May 11, 2008

Two surveys of City services

Dear Community Member,
Seattle Parks and Recreation is planning to redesign its website to better reflect current programs and services and to accommodate changing needs and demographics. Hearing about your experiences with our current website is critical to the development of a successful new site. Please tell us what you want to see more or less of on our website and what you've had difficulty finding by taking this short anonymous survey. To start the survey, click here.

If you wish to refresh your memory of the Parks and Recreation website before you take the survey, click here.

We will close the survey on May 25th.

Thank You!

Chris Smith
Web Manager
Seattle Parks and Recreation

Dear Community Members:

As someone who lives, works and plays in Seattle, you have probably experienced some level of our service -- it could have been from a police officer on the street or a City employee answering the telephone in a downtown office.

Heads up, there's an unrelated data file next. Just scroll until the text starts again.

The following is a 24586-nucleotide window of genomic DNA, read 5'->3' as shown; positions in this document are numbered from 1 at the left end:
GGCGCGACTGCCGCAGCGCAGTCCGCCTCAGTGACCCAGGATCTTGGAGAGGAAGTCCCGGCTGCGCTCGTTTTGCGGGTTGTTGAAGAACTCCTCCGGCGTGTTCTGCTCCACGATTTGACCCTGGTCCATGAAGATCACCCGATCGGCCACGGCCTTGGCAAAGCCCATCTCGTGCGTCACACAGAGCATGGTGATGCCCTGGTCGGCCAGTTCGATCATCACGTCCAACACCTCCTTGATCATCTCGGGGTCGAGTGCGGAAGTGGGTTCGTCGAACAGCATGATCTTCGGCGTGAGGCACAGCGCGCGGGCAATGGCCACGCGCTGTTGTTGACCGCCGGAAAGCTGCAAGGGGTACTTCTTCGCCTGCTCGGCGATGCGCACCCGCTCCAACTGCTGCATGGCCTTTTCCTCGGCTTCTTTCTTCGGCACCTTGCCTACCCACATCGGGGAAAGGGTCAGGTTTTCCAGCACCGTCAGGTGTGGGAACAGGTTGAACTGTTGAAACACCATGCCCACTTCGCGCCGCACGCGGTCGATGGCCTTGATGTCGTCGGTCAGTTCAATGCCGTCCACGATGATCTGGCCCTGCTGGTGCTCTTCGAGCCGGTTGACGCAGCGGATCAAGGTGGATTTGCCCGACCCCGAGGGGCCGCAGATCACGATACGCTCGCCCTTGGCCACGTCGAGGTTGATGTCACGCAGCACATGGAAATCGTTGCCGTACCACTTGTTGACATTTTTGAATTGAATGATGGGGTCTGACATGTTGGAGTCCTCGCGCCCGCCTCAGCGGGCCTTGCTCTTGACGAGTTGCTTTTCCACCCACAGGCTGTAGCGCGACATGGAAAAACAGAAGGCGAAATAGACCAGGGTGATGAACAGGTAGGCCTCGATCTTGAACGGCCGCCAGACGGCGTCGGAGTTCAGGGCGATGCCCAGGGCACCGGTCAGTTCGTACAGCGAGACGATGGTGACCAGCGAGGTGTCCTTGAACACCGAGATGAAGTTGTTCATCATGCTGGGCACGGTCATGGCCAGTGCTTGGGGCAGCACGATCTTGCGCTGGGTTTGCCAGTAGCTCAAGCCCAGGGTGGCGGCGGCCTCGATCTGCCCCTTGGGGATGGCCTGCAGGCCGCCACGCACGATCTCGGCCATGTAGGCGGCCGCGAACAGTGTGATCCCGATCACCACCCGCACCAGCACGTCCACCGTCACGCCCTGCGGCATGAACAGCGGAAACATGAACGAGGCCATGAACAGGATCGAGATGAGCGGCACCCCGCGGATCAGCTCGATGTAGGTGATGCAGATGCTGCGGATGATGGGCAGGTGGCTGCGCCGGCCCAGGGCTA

Each year, the City of Seattle receives more than 10 million phone calls and thousands more e-mails, letters, and visits from people looking for help. Many are handled well. But over the years, some of our systems have become too bureaucratic and unresponsive. We can do much better.

The City's Customer Service Initiative seeks to ensure that we focus on our core job of providing high-quality city services. Whether its water and power, parks, or public safety, our customers are entitled to prompt, efficient and easily accessible service from the City of Seattle. We now have the capability to translate calls to our Customer Service Bureau line (684-CITY) into 160 languages, so we want to make sure people are getting the information they need.

First we should set standards and expectations, in a Customer Bill of Rights, which will be based on the following guiding principles:

Easy and understandable -- City products and services should be easy to locate and access.
Responsive -- City employees should be helpful, connecting customers with others who can help if they cannot.
Fair -- There should be no economic, social or cultural barriers to accessing City products and services.
Results oriented -- Customers should get results, not just process.

To help us develop a meaningful Customer Bill of Rights, we want to hear from you. Please take a few minutes and complete this brief online survey. We will be taking input from the public until June 30. I encourage you to share this survey with family, friends, and other members of the community.

Thank you for your participation.


Darby N. DuComb, Director
Customer Service Bureau
(206) 684-CITY (2489)

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